ROAS = Revenue from ad campaign / Cost of ad campaign

Quality Score

Quality Score is definitely the most puzzling KPI amongst PPC advertisers.
As a metric created by Google, it can tell how relevant your ad content is using metrics like CTR and other performance variables like customers experience on your landing page.
Digital marketers find it difficult to fully understand Quality Score because it’s less straightforward than other easily measured KPIs like clicks.

Quality Score is determined using expected CTR, ad relevance, landing page experience and ad format.

Google is actually transparent about how Quality Score is calculated. Sometimes advertisers underestimate Quality Score, not understanding its consequences.
Between 7 and 10 is a good Quality Score. Meaning you pay less money to advertise with Google Ads. A bad Quality Score is 6 or lower, meaning you pay more for a click than the click’s actual cost. Check out this image to see the impact of Quality Score on your Cost Per Click.

Quality Score Ranges From 1 to 10 and depending on the score of the ad, your Cost Per Click varies

If your budget is not an important enough reason to take actions for improving your Quality Score, then know that Quality Score also affects other KPIs.

Absolute Top Of Page

In Google Ads you can get a lot of valuable data in the Auction Insights section. From Impression Share and Overlap Rate to Average Position and Outranking Share. What we want to talk about is The Absolute Top of The Page Rate.
This relatively new metric in Google Ads tells you how often your ad (or the ads of another participant) was shown at the absolute top of the page as the very first ad above the organic search results.

For example, if out of 100 impressions, an ad has 10 impressions in which it appears as the first ad above the organic search results, the absolute top of page rate will be 10%.
If you think that it is not that important what position you are, as long as you are on the first page of the search results, check out this statistic:

How average position of your ad can have a massive impact on your expected Click Trough Rate

Social Media KPIs

There are two core ideas that your social media efforts should be focused on: building an engaged community and turn them into your customers. Here are some of the widely used social media KPIs to keep track of your marketing performance.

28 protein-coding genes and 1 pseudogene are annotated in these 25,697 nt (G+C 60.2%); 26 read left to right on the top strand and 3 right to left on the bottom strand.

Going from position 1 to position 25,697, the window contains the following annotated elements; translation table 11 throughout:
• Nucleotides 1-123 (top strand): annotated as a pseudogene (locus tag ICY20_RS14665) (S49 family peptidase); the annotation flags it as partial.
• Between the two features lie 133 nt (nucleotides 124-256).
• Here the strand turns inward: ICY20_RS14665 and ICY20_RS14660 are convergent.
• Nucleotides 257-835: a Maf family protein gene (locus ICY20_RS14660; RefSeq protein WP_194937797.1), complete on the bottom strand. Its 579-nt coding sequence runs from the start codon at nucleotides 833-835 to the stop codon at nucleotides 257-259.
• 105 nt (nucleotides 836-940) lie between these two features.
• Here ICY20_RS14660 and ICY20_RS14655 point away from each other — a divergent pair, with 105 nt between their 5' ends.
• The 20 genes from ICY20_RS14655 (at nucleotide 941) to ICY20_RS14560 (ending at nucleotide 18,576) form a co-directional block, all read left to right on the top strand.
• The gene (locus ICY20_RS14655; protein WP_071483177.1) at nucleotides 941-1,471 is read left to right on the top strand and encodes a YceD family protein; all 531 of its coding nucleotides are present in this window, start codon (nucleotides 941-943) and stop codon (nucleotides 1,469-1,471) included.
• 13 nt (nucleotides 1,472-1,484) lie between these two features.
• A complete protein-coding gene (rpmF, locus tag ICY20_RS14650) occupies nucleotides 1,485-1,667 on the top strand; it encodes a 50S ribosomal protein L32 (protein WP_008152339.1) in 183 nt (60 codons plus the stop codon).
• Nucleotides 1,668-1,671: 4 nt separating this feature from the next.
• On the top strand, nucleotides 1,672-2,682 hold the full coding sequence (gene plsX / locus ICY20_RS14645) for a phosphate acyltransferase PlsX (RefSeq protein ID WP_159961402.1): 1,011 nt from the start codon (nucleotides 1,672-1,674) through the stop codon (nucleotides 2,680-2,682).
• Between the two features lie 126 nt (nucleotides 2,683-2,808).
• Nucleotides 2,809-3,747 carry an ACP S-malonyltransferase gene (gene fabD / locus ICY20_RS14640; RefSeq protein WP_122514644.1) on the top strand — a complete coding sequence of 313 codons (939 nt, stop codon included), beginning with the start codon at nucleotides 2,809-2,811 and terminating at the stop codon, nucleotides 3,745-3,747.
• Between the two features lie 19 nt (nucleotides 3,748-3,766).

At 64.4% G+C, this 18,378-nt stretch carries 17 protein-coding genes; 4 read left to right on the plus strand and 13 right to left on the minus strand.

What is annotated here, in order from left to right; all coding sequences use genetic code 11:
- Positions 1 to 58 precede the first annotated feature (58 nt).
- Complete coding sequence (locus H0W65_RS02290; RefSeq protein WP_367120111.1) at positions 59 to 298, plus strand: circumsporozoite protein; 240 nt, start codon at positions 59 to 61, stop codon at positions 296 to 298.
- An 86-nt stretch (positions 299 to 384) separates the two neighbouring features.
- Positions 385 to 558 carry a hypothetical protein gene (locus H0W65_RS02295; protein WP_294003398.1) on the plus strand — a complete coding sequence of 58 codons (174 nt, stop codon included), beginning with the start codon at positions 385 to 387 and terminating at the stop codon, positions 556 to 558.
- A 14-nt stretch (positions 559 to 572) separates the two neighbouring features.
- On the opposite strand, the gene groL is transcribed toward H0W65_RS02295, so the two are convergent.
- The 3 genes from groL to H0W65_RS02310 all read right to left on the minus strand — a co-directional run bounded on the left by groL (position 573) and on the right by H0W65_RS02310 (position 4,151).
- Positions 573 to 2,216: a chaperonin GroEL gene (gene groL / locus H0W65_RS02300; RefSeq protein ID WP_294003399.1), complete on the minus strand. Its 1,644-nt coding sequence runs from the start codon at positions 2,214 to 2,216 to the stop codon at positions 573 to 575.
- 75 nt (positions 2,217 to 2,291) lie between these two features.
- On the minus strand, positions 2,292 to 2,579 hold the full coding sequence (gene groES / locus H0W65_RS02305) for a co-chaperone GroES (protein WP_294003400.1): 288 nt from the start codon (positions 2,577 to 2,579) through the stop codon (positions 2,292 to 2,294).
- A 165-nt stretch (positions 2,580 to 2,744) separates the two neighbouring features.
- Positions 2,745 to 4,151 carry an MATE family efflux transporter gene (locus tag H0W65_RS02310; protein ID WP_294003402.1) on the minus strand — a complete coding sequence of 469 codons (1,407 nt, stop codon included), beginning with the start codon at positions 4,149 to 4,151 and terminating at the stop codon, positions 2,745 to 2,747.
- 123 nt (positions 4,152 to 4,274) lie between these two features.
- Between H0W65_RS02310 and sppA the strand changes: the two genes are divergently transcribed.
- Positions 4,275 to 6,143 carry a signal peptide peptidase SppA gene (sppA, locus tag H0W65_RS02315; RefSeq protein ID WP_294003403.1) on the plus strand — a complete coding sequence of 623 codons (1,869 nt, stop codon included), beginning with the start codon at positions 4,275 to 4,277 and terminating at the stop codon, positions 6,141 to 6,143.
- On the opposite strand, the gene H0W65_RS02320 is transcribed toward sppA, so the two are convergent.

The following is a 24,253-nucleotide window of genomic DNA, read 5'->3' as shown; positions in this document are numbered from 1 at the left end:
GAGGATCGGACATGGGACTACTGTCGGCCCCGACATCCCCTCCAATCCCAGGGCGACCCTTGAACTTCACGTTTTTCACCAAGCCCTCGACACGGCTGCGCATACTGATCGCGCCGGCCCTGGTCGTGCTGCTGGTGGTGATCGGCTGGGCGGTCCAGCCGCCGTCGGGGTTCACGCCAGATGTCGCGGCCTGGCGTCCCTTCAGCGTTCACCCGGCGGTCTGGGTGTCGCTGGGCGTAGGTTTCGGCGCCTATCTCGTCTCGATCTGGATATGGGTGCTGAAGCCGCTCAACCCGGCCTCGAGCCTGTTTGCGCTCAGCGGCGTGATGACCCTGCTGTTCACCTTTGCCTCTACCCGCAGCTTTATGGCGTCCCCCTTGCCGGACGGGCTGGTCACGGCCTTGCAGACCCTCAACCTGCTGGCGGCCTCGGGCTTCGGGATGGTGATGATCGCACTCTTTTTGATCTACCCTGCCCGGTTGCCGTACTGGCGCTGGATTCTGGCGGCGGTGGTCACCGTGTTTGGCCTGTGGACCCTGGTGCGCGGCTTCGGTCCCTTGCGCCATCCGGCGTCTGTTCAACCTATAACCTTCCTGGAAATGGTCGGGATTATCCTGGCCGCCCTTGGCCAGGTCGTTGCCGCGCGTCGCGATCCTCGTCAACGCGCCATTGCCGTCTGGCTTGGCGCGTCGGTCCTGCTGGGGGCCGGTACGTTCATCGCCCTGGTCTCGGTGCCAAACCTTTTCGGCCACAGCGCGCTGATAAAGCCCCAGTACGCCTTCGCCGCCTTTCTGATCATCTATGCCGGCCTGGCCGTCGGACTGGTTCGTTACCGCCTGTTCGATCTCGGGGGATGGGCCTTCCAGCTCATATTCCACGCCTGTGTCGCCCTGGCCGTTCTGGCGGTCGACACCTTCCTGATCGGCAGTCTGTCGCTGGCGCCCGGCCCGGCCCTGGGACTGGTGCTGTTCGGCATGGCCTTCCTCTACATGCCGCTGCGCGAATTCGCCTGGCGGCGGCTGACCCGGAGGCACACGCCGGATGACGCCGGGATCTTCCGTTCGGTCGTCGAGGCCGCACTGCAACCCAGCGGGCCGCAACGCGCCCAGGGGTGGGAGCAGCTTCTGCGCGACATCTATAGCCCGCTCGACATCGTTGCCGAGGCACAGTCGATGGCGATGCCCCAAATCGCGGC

Traffic from Social Media

Tracking the social media KPIs as a percentage of all visits to understand the meaning of various channels to your website traffic.
You can use the Google Analytics reports for an overview of your website’s traffic sources.
You can improve by acquiring a large following, share meaningful posts, create social media campaigns to increase awareness, and be liked, shared and get new followers.

Leads and Conversions from Social Media

While most of us consider social media just as a brand awareness tool, it can also be used as a profitable lead generation channel too. Monitor the number of monthly leads and conversions from social media to assess this channel’s efficiency in your marketing efforts.
Other social media KPI’s are: Conversion rate, Managed audience size, Engagement rate, Mentions and Social media ROI.

Honorary Mention: Customer Retention Metrics

Even though we haven’t mentioned these metrics, they are still very important for your digital marketing efforts:

Retention Rate

Your websites retention rate is a KPI that measures how many customers/clients are sticking around or making repeat purchases. For online startups and related businesses, this kind of metric can be tracked by comparing the sign-up and drop-off rate of your app or software. In turn, entrepreneurs can measure this metric by comparing the number of returning clients they have with the number of one-stop shoppers for the same type of transaction that has the potential to be a recurring process.

Net Promoter Score

With Net Promoter Score, you can have a greater insight into your customer relations.
Each customer who takes the time to rate the probability of them recommending your product and/or service to other people measures their general satisfaction and loyalty to your brand.
After calculating the overall Net Promoter Score, you’ll be able to tell if your customers are willing to refer your products or services to others.
You are probably wondering which tool to use for this one. As simple as it may sound, you can determine this score with a short survey sent out to your customers, asking them one simple question:

“What is the likelihood for you to recommend our company to a friend or a colleague on a scale from 1 to 10?”

Keep in mind that only 9’s and 10’s are promoters and customers that are 6 or below are considered to be a detractor. Then you can calculate Net Promoter Score simply by substracting the percentage of detractor responses from the percentage of promoter responses.

Net Promoter Score = % of Promoters - % of Detractors

CSAT (Customer Satisfaction Score)

I know that you know you should be measuring customer satisfaction, but when there are so many types of satisfaction surveys it can be a daunting task to choose which one to send out to your customers.
So let’s talk about one of the most popular methods called Customer Satisfaction Score (CSAT).
This is the most straightforward of all customer satisfaction survey methodologies, and it measures customer satisfaction with an interaction, purchase, or with a business.
It’s calculated by asking a question, such as: “How satisfied were you with your experience?” Your customers will choose from a corresponding survey scale that varies from 1-3, 1-5 or 1-10.

To Wrap Up

We hope that after reading this text you’ll have a clearer picture and you’ll easily define your Key Performance Indicators.
If you enjoyed this read, feel free to check out our previous blog on: What is a Fractional CMO?